Tip of the Week: Splitting Threads

Cottage Chick Knits

This week’s post is anything but philosophical, but before I get into it, I would like to give credit where credit is due. The clever Meredith, of These Hands of Mine, first introduced me to the technique I’m about to show you.

Of course, we all hate it when we accidentally split our yarn while knitting, and this should be avoided as much as possible. There is one specific situation, however, in which splitting yarn is actually useful and desirable, and that involves weaving in ends.

I must admit, I was a bit smug in the end-weaving department (I usually use a duplicate stitch to weave), until I realized that none of my creations to date had been made for children or heavy laundering. Clearly, something sturdy is needed to withstand the rigors of life with certain recipients, but what might that something be? Enter the split thread.

The split…

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Happy Scarf Part 2

Colouring With Yarn

As I looked at the Happy Scarf, I was thinking that I should make another one, but this time wider and longer.  And since there was no pressure to finish the scarf within the allotted class time, I could take my time to practise weaving.

So I took out all the colours, and added in the others that I didn’t use before, and started to warp the loom.  I yarndidn’t really have a pattern in mind, just to warp randomly with a vague idea on the colour repetitions and checkered boxes.  Soon after I started, I realized that if I wanted to use all colours, I would need to use only a few repetitions of the same colour, or I would run out of space.  Satisfied with my final warp, I continued on and tied the ends to the apron rods.  I used the same yarn and colours for…

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Exciting Times!!

So, after six and a half years, R Ewe Spinning is moving to a new location!  Our excitement is overflowing!  While we love our little “starter shop” and all the people who have been SO VERY supportive, we need more space for products and the ability to offer classes and events on our own schedule. 

Look forward to continuing news of the move, the promos, and the RIBBON CUTTING — tentatively scheduled for mid-July!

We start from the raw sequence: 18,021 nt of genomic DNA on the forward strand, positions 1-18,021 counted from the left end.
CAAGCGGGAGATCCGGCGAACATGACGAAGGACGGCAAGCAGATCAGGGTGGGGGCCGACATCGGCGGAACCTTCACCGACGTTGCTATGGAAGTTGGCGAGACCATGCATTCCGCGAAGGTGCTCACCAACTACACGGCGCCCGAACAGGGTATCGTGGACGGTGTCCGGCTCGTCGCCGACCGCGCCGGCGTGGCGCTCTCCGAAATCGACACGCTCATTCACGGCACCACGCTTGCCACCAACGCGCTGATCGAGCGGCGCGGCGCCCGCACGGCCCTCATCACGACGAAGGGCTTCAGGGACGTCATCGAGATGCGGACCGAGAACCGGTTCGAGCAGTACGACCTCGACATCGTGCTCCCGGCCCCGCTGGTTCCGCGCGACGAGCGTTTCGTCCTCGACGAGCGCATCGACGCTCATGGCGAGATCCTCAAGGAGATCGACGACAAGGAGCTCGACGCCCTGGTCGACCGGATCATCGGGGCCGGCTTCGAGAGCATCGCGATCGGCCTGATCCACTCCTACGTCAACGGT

Meanwhile, happy spinning and weaving!

Please do your part in keeping the arts alive!

Linda

   
   

A New Spinner is Born!

Having a yarn and fiber shop is always fun and exciting, but, sometimes, I just can’t contain the thrill of a new fiber artist!

Christy is our newest spinner — born just a couple of months ago! She first came into the Shop to check it out. The lure of the spinning wheel was just too much — you know how those fiber gods work!

She fell in love with spinning, ordered her own wheel, and WOW! Christy was made to spin!!

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2015 – Day 12: My Passion for Weaving, and The One of the Best Resources I’ve Yet Encountered

New Rigid Heddle Weaving Book for 2015

Creative Weaving

Book FRONTcoverfor blog

Here at last is our third book on rigid heddle weaving which we hope you are all going to love as much as we do.  We certainly have had a great deal of fun writing the book, weaving the fabrics, making up the garments and getting our family to model them.

CLICK on the PICTURE to see more of the garments inside

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Weaving Hooks and Eyes

Fort Pelham Farm

150113 Hooks and Eyes(2)

The last time I posted about this particular project I had left it wondering what the heck I was doing wrong because the pattern wasn’t looking quite like the draft.  My weaving instructor looked at it (under the cloak of darkness) and emailed me that I had been treadling it wrong.  I was close but not quite right.

The structure for this project comes from a back issue of Weaver’s Craft – Issue 11 Vol. 3, No. 1 Spring 2002.  I’ve added a link for my weaving friends because so many people asked me to explain it.  Honestly, I’m not deep enough into the project to do so.  I had an aha moment while I was weaving the other day (and doing it properly).  I realized when throwing the white shuttle that I was weaving the same pattern on the back side.  How cool is that?

150113 Hooks and Eyes(3)

I love the…

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